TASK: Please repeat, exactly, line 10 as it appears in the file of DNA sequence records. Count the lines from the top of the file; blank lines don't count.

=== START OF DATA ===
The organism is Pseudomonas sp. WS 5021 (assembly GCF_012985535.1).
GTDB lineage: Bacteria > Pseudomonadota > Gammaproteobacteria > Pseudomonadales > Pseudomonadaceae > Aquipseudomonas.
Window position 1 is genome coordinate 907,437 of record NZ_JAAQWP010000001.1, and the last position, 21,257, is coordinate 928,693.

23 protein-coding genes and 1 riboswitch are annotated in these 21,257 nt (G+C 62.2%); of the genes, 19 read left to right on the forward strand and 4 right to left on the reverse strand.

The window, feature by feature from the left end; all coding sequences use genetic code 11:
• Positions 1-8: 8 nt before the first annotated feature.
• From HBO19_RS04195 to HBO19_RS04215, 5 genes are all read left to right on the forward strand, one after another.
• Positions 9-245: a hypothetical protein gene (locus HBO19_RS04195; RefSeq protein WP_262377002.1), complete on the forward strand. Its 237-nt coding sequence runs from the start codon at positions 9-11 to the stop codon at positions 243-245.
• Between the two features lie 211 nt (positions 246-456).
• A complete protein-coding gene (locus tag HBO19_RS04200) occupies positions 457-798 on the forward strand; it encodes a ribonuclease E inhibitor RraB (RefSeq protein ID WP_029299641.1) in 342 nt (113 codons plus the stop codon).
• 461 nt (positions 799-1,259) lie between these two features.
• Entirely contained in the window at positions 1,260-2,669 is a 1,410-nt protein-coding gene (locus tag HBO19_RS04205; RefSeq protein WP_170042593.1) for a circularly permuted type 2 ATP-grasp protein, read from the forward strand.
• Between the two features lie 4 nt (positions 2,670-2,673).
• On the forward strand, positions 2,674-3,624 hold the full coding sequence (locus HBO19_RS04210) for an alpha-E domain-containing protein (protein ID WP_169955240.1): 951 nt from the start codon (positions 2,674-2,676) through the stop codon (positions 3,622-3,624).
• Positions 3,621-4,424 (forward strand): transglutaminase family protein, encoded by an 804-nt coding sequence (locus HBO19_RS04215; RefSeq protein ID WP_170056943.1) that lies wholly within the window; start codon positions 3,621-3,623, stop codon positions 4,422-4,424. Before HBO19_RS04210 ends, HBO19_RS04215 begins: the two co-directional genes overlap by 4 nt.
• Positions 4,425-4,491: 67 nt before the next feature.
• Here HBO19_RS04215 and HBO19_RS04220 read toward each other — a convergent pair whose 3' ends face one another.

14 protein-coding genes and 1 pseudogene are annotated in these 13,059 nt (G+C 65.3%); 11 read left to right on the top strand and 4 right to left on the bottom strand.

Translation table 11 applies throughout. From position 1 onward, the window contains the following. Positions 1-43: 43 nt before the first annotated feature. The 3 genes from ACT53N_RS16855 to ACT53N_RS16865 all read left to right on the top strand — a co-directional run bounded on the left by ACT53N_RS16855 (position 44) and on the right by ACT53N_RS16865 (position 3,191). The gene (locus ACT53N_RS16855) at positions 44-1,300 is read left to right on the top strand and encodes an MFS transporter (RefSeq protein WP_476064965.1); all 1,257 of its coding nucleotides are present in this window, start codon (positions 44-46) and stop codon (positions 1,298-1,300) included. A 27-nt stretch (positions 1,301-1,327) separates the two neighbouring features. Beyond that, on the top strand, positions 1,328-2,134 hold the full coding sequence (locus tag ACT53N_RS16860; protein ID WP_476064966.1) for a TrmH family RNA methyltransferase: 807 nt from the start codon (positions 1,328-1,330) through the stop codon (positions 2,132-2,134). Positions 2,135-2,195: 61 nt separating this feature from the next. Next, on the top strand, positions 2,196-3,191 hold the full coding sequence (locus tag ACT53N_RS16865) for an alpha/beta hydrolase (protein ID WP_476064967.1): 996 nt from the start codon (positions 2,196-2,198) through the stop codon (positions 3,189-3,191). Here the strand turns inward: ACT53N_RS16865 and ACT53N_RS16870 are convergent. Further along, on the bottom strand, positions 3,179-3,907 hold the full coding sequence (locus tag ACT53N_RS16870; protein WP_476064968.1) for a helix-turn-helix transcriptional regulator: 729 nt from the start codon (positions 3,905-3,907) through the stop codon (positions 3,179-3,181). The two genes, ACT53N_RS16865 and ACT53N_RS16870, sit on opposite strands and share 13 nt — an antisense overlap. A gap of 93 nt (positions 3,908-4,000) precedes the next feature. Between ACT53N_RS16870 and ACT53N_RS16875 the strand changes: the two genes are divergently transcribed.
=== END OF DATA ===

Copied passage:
• A complete protein-coding gene (locus tag HBO19_RS04200) occupies positions 457-798 on the forward strand; it encodes a ribonuclease E inhibitor RraB (RefSeq protein ID WP_029299641.1) in 342 nt (113 codons plus the stop codon).